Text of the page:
3.4. Adjacent Watersheds
 Three pairs of adjacent watersheds were studied, each with contrasting characteristics. In the plots sampled, Buck Creek South had the highest dominance of American beech (61%) of any watershed, 23% sugar maple and low (6%) conifer (Figure 2). Buck Creek North had moderate beech, low sugar maple and 34% conifer dominance, along with 19% red maple (Acer rubrum).
 Streamflow and chemistry in Buck North appears to reflect shallow flow paths in that it is acidic and intermittent [Lawrence et al., 2007]. Both watersheds, similar to all we studied, had highest NO3− concentrations and export during spring snowmelt and after extended summer drought. However, Buck North was much lower than Buck South in both potential net nitrification and stream NO3− export. Despite our caveat about sampling design, Buck North fits well in the overall relationships between NO3− export and soil N transformations (Figures 3 and 4). Buck South had the highest NO3− export of any watershed (Table 3) but had only moderately high net nitrification rates (Table 2). An alternate explanation for the high NO3− export for Buck South is that N cycling was affected by severe beech bark disease (a complex of beech scale insects and Nectriafungi) that affected all of the beech trees in this beech-dominated watershed. As a result, canopy dieback was prevalent, and assimilatory uptake of N was likely to be less than in the other watersheds. Under conditions of lower plant uptake, the difference between actual and potential nitrification (which removes the factor of plant uptake and adds a stimulating disturbance effect) may have been less than in other watersheds with relatively healthy canopies that utilize more of the ecosystem N. This condition is consistent with lower potential nitrification rates in South Buck in relation to the high NO3− export shown when compared to the other watersheds in Figure 3. Nitrate concentrations in stream water at HBEF increased in watersheds with canopy damage from an ice storm without measurable increases in soil nitrification [Houlton et al., 2003], demonstrating that this type of ecosystem effect occurs. These phenomena fit with the concept of N sink strength proposed by Lovett and Goodale  in which decreases in the rate of NO3− removal by the plant sink are reflected in greater NO3− export without changing potential net nitrification rate measurements. Without further research, it is difficult to tell whether the apparent disconnect between watershed nitrification rates and NO3− export at Buck South was a function of disease or sampling design. Nonetheless the two adjacent Buck Creek watersheds fit the overall trend of greater export with higher nitrification rates in that their NO3− export differed by a factor of 4.0 and net nitrification differed by a factor of 2.3.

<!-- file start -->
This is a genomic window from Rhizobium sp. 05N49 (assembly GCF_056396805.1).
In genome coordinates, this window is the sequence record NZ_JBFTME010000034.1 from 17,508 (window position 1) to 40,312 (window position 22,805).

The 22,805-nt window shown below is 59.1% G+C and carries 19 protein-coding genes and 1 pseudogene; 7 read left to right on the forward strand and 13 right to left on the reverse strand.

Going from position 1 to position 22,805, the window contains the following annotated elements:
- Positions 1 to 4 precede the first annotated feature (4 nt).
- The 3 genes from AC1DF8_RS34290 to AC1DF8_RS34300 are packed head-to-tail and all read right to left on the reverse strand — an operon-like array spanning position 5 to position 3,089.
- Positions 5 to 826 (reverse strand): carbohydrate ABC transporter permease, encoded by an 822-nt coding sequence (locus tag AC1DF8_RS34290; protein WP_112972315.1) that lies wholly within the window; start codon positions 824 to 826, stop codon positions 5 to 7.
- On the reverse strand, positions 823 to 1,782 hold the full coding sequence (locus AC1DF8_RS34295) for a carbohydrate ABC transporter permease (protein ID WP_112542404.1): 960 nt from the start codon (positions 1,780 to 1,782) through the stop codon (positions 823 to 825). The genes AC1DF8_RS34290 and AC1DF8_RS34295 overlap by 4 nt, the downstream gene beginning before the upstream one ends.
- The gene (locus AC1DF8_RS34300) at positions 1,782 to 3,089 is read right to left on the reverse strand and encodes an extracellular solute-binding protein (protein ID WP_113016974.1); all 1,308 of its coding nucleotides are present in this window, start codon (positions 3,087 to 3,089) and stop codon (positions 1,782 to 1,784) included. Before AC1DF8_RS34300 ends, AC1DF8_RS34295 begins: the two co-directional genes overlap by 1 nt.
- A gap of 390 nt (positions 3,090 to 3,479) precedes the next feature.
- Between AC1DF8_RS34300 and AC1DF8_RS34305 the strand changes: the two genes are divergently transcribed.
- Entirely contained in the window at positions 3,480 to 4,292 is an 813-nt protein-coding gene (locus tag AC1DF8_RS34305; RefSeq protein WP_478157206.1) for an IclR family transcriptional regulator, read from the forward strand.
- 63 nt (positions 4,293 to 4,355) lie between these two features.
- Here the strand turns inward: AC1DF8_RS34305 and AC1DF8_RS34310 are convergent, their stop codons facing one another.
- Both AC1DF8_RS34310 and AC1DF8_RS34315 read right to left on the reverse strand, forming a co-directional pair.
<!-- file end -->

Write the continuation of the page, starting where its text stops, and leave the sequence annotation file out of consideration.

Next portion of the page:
The 2 Sleepers River W-9 watersheds also showed the trend of increasing NO3−export with higher net nitrification, both ∼3 times higher in W-9A than W-9C, although both had lower export than would be predicted by the general relationship with rate measurements (Figure 3a). These watersheds are dominated by sugar maple and the high nitrification rates in W-9A were not unusual, while those in W-9C were unexpectedly low [Ross et al., 2009]. The lower average slope at W-9C may help explain its relatively lower NO3−export. This watershed has a small component of riparian wetlands, much of which are near its outlet into the larger W-9 stream, and denitrification may play a role in limiting NO3− export. However, there is no apparent explanation for both watersheds having such low NO3− export relative to the general relationship found at other sites, other than an artifact of the sampling design.
 The 2 Brush Brook watersheds differed in their NO3− export patterns in that the Brush G stream had relatively high growing season NO3− concentration while, during the same period, the Brush D stream was intermittent and quite low in NO3− export [Ross et al., 1994; Hales et al., 2007]. However, differences were not as pronounced during snowmelt and overall NO3−export was only 1.4 times higher in G compared to D. Net nitrification rates were similar but relative nitrification was 1.3 times higher in G. Soils of Watershed D were shallower to bedrock or dense basal till while Brush G had no densipan and numerous high-pH, high-Ca seeps [Ross et al., 2004]. The temporal differences in stream NO3− concentration were likely a function of these high NO3− groundwater seeps, similar to those reported by Burns et al.  in the Catskill Mts. of New York. Contrasting NO3− export from adjacent watersheds has also been reported by Schiff et al.  in southern Ontario and Christopher et al.  in the Adirondack Mts. of New York. In all these cases, hydrological flow paths appear to account for the differences.
3.5. Influence of N Deposition